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Exhibition of Recent Specimens of Photography (From Wikipedia, the free encyclopedia)
The Exhibition of Recent Specimens of Photography was an 1852 exhibition organised by the Society of Arts.
It was held at the House of the Society of Arts in London from 22 December 1852 until 29 January 1853 and featured the work of 76 photographers, for many of whom this was their first public exhibition. It led directly to the creation of the Photographic Society.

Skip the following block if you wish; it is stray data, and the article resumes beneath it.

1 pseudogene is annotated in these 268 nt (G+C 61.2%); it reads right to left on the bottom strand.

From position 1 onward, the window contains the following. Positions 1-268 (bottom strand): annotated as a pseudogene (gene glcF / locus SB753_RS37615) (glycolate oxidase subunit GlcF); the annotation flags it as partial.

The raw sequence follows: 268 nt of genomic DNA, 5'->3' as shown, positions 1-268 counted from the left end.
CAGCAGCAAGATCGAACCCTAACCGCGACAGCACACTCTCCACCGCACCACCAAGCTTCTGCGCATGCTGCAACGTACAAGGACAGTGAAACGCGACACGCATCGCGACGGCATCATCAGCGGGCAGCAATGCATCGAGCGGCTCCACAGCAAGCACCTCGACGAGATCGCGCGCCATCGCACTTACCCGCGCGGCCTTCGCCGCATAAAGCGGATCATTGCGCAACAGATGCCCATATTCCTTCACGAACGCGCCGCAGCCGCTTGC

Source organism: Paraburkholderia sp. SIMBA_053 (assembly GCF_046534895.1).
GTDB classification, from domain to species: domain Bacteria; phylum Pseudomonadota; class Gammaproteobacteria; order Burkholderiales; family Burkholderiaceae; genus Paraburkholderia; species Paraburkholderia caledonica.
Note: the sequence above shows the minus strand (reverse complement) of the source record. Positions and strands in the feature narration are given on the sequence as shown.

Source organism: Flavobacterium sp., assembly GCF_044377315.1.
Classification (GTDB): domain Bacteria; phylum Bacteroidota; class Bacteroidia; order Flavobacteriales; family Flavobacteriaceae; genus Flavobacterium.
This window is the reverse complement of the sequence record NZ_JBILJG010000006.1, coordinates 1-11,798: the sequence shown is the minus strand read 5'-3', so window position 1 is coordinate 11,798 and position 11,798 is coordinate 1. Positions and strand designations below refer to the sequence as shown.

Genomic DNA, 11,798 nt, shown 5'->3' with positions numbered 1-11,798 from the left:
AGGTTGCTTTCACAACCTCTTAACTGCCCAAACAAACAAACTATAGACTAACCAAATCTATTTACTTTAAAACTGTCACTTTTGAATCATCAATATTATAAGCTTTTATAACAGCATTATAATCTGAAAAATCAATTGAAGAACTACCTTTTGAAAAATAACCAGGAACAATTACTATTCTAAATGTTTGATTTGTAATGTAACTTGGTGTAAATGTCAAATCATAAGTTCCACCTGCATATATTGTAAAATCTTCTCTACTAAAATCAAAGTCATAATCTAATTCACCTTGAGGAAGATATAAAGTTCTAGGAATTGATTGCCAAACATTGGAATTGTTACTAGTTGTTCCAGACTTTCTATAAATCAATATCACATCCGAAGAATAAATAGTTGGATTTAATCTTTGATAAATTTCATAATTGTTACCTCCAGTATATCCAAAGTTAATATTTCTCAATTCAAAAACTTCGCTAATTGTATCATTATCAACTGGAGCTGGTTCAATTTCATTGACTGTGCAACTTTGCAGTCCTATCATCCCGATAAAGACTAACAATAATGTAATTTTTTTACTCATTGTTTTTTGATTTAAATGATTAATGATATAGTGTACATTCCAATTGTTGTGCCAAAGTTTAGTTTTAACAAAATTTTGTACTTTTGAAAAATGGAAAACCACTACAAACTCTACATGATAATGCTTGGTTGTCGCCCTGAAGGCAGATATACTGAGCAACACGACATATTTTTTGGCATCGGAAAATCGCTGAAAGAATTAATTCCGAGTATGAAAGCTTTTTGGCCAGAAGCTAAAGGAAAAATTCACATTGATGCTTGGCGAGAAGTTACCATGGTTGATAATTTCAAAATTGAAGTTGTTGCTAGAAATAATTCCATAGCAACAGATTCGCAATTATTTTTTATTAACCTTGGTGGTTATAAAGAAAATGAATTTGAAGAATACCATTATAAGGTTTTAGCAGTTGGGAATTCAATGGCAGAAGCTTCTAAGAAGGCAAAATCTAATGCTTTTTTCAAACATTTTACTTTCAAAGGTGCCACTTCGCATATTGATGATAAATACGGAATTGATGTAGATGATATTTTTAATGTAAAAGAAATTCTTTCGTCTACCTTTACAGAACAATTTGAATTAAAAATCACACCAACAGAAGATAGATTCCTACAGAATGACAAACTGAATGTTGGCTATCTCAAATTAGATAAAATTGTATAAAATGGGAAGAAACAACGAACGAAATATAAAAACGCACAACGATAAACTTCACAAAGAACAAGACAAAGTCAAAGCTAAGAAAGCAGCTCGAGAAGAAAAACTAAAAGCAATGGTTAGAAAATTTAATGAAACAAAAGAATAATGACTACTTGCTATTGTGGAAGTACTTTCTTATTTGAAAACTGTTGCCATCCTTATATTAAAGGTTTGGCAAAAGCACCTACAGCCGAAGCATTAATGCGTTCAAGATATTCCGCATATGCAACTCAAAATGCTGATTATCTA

The exhibition was proposed by Joseph Cundall and agreed upon by the Society of Arts on 17 November 1852. Organised mainly by Cundall and Philip Henry Delamotte, it opened on 22 December 1852 at the House of the Society of Arts in London. Roger Fenton gave at the night of the opening a lecture titled “On the Present Position and Future of the Art of Photography”, which was also included in the catalogue. Some 400 photographs were initially on display. Originally intended to only stay open for a week, it was extended until 29 January 1853 due to the greater than expected success, including visits from well-known painters like Dante Gabriel Rossetti. This also lead to the addition of 400 further photographs and a reprint of the catalogue. In total, 76 photographers had their work shown at the exhibition, many of them British but with a large representation of Continental, mainly French artists as well.